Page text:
India: The big opportunity for spirits

12 October, 2017

India, along with China, is a huge opportunity for spirits brands, according to two senior Pernod Ricard executives.

Andrew Bardsley, Chivas Regal’s global marketing manager and Sumit Sharma, Pernod Ricard India’s senior marketing manager, were speaking to Drinks International at the recent TFWA exhibition in Cannes.

Bardsley said: “There are 60m new consumers coming of legal drinking age every year. That is a large amount of people looking for brands and something new to drink. It represents a massive opportunity.”

At present the top Indian whiskies are; Diageo United Spirits’ McDowell’s No 1 followed by Pernod Ricard’s Imperial Blue and Royal Stag and then United’s Officer’s Choice Blue. Across Asia, Imperial Blue and Royal Stag are numbers two and three, according to IWSR data for the fastest-growing spirits brands by volume. Thai whisky, Hong Thong, is number one.

Sumit was saying that due to state duties levied on spirits, the arbitrage between the duty free and domestic prices could be up to 60%. With many cheap domestic whiskies being made from molasses, so technically a rum, the Pernod team see airport sales as the most important sector to get Indian whisky drinkers to taste 100% scotch whisky. Locally made whiskies can be as cheap as €3-4.

The target consumers are India’s emerging middle class, which Sharma defines as 25 to 40-year-olds. Whereas it was once taboo to be seen conspicuously drinking alcoholic drinks in public, that is now changing, according to Bardsley and Sharma.

There are 25 cities in India with with more than 1m inhabitants. Cities such as Delhi and Mumbai are classed as first tier by PR India. Bangalore and Kolkata (Calcutta) are classed as second tier. Bardsley comments that smaller cities in tiers three and four, themselves represent “massive opportunities”.

Many Indians are increasingly going on short getaway holidays and long weekend breaks to destinations such as Thailand and Dubai. These returning travellers provide further opportunities. Apparently Indians departing India between January and December 2016 jumped 12% on the numbers the previous year.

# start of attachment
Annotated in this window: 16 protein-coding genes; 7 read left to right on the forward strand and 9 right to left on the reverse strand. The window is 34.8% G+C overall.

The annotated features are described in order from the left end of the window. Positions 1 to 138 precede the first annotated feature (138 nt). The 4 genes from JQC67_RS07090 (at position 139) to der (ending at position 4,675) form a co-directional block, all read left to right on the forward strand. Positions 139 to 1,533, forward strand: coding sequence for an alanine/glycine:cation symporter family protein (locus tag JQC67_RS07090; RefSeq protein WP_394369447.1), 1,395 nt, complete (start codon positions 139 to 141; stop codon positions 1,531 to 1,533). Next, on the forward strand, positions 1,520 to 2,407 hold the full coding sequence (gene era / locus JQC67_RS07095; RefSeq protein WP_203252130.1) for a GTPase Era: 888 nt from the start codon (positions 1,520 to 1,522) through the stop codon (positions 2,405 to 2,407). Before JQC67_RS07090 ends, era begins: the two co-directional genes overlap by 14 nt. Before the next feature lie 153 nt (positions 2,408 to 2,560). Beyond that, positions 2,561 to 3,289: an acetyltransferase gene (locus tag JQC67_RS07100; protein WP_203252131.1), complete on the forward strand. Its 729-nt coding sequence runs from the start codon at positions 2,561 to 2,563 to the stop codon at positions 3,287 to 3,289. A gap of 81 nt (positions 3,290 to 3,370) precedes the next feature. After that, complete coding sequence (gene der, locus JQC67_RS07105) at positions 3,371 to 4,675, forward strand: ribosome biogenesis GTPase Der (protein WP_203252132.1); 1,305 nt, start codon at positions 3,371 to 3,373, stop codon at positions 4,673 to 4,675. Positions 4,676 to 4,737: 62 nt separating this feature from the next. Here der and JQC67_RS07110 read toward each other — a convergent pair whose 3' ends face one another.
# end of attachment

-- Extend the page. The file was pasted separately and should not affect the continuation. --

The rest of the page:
Bardsley said travellers leaving India are predicted to grow double digit year-on-year, to 2030.

In the domestic market, Pernod Ricard is looking at offering differing, smaller, bottle sizes to compete on price with cheap, local whiskies looking to occasions when an Indian whisky drinker just wants two or three measures of an evening.

“We have a range of sizes so we have the appropriate offering for every type of consumer,” said Sharma.

Sales of Imperial Blue (18m cases) and Royal Stag (16.5m) are both in growth, according to Bardsley and Sharma. “It testifies to the fact that people are looking to step up in quality,” said Sharma.

As to its blended scotch whisky brands, Chivas Regal is aimed at 28 to 40-year-olds who have developed their career and maybe in their second or third job. Whereas Ballantine’s majors on music and is aimed at a younger consumer, 21 to 27-year-olds. In global travel retail, Chivas volumes are three times those of Ballantine’s.

As Bardsley sums up the “elephant in the room” are the prohibitive import tariffs, which both the UK government and the Scotch Whisky Association are battling to have at least lowered. They used to be 400% but are now down to circa 150%. “That is a wall right now,” said Bardsley.

Sharma points to a recent move by the Indian government, to ban alcoholic drinks sales from liquor stores on major highways. That is likely to have a significant effect on spirits sales.

So despite tariffs, national and regional government interventions to curb drinking, India remains a “massive opportunity” according to the Pernod Ricard team.

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